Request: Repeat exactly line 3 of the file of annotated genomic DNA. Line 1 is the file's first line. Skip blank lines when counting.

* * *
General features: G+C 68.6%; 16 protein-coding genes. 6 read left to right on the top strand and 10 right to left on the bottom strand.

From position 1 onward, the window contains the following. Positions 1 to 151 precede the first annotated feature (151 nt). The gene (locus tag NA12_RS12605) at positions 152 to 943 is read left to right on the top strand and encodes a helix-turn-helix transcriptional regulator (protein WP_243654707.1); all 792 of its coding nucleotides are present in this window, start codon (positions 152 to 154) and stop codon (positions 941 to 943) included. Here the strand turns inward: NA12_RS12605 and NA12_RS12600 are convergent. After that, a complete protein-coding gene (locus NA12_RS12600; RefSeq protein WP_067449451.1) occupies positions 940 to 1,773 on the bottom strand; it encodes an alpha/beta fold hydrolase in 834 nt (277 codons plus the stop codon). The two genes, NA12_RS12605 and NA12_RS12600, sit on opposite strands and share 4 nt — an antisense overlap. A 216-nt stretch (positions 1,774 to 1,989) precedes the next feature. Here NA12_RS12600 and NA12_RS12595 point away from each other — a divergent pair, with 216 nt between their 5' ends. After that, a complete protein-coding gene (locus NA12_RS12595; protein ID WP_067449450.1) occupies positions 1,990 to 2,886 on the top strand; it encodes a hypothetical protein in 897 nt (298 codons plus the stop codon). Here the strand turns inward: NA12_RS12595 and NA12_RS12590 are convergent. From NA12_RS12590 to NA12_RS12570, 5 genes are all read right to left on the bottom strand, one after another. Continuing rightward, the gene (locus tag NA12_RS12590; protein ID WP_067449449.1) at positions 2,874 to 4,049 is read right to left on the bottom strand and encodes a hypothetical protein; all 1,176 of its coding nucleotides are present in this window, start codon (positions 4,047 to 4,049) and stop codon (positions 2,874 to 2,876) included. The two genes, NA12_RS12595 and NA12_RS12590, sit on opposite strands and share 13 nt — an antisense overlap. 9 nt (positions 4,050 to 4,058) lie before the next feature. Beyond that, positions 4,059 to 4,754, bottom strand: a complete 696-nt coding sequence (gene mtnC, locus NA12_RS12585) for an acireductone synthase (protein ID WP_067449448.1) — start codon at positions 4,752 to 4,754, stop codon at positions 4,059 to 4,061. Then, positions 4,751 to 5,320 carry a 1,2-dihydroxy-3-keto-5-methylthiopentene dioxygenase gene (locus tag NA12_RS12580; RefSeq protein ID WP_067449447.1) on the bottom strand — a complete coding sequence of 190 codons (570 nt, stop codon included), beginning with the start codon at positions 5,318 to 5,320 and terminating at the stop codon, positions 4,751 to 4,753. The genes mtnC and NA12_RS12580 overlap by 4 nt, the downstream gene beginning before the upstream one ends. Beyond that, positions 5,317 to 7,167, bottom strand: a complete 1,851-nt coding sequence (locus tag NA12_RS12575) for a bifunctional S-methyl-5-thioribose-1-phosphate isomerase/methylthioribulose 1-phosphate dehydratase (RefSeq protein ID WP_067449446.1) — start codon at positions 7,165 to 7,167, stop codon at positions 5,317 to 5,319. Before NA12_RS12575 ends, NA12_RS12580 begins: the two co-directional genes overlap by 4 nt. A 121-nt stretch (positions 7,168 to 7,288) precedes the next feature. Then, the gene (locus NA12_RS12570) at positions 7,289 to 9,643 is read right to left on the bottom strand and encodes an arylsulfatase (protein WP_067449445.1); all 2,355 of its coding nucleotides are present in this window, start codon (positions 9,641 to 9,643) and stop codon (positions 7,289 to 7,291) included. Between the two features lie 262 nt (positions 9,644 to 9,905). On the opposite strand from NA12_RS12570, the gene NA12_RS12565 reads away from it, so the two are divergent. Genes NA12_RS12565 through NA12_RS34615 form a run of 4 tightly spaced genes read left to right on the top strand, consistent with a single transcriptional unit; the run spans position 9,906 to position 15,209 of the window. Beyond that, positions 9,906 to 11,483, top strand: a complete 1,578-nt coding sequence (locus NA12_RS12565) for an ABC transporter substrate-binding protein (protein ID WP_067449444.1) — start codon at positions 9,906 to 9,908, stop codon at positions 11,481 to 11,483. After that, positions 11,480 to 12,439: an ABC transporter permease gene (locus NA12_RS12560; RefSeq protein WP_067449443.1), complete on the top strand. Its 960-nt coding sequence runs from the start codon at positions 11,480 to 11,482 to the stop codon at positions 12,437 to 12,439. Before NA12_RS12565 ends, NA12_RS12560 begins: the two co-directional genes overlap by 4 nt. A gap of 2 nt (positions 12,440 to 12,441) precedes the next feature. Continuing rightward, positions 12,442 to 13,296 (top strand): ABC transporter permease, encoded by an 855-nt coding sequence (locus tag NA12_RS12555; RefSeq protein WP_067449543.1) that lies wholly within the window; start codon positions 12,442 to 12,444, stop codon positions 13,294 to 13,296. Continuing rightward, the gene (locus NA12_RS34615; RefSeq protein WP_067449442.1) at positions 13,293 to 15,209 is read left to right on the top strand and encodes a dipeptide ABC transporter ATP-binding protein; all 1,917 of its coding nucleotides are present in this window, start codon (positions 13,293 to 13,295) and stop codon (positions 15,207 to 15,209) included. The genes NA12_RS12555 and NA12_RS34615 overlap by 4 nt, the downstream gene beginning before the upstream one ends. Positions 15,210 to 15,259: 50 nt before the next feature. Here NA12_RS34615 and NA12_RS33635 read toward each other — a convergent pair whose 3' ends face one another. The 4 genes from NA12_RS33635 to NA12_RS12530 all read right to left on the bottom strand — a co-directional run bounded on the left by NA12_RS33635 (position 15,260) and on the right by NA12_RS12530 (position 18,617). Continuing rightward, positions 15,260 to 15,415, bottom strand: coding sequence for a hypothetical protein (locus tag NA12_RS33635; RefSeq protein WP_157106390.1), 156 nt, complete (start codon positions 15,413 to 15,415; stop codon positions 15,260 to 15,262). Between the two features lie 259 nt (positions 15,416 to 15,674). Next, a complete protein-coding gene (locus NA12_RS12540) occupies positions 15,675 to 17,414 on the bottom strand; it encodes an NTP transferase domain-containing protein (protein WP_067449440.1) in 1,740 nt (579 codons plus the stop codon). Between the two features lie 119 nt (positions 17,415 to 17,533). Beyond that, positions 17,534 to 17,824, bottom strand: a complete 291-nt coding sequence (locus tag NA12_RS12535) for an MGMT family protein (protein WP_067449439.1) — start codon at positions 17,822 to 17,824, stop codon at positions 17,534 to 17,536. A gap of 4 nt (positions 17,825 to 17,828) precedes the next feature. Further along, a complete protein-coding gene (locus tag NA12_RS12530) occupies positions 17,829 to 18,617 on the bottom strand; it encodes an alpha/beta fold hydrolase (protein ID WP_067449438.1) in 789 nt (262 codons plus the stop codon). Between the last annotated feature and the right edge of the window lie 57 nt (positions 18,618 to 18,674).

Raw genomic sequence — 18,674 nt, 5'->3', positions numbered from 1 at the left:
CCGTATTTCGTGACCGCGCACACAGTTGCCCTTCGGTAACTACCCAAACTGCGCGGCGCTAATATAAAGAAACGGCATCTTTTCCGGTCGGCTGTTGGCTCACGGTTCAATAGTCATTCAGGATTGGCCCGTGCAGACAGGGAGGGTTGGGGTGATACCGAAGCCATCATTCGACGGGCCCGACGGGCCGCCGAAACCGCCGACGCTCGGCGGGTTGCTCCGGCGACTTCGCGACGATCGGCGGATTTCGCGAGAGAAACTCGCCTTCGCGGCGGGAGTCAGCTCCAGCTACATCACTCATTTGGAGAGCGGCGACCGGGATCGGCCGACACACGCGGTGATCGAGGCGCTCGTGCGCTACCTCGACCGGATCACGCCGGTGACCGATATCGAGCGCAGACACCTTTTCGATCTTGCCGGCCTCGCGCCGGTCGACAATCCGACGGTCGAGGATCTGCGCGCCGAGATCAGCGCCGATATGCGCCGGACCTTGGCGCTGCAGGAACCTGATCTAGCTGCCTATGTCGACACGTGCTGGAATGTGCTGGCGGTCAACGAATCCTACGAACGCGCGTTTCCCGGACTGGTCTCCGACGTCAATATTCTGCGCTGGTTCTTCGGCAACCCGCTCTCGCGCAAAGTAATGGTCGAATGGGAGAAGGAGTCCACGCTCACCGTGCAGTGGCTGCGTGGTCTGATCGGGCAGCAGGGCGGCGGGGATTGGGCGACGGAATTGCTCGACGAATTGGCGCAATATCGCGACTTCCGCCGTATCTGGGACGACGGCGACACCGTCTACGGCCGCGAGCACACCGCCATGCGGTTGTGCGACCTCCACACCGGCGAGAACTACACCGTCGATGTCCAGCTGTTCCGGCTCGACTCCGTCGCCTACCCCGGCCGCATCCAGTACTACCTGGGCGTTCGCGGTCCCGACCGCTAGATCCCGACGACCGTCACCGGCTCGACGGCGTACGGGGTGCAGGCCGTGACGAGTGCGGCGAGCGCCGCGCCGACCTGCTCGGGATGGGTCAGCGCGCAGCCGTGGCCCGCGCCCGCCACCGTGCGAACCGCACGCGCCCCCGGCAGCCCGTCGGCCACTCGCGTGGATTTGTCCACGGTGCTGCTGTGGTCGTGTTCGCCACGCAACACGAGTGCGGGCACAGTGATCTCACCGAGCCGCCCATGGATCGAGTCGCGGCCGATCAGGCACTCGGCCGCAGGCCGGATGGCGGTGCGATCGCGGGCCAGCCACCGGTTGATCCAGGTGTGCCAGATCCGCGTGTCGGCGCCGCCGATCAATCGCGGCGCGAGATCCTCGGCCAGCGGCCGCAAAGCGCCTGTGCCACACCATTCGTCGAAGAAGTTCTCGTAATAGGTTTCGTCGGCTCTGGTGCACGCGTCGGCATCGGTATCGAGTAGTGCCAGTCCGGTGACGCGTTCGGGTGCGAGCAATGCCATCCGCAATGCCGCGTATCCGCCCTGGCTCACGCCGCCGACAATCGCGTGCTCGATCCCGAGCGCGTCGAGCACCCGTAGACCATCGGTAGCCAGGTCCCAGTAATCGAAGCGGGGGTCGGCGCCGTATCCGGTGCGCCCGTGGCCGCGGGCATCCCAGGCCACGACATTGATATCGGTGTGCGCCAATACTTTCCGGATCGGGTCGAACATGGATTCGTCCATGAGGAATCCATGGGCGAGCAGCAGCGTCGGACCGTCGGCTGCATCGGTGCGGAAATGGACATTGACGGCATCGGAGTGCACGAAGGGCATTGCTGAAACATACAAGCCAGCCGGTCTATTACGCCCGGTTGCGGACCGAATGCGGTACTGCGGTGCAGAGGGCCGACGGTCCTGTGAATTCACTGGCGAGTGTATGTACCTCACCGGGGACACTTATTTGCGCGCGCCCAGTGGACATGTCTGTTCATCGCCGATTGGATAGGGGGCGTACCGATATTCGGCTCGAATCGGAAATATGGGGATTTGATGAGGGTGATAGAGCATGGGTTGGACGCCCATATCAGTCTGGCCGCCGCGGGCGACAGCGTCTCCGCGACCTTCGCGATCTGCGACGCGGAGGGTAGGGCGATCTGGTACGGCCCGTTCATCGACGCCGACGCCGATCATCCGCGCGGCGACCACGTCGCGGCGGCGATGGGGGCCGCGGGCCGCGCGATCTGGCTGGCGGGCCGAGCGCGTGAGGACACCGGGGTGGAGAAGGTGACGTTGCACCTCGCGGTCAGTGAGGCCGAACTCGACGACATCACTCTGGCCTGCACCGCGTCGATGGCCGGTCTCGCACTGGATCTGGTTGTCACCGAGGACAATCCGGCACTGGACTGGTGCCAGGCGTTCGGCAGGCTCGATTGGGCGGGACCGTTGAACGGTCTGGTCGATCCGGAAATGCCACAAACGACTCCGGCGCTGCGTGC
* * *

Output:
Raw genomic sequence — 18,674 nt, 5'->3', positions numbered from 1 at the left: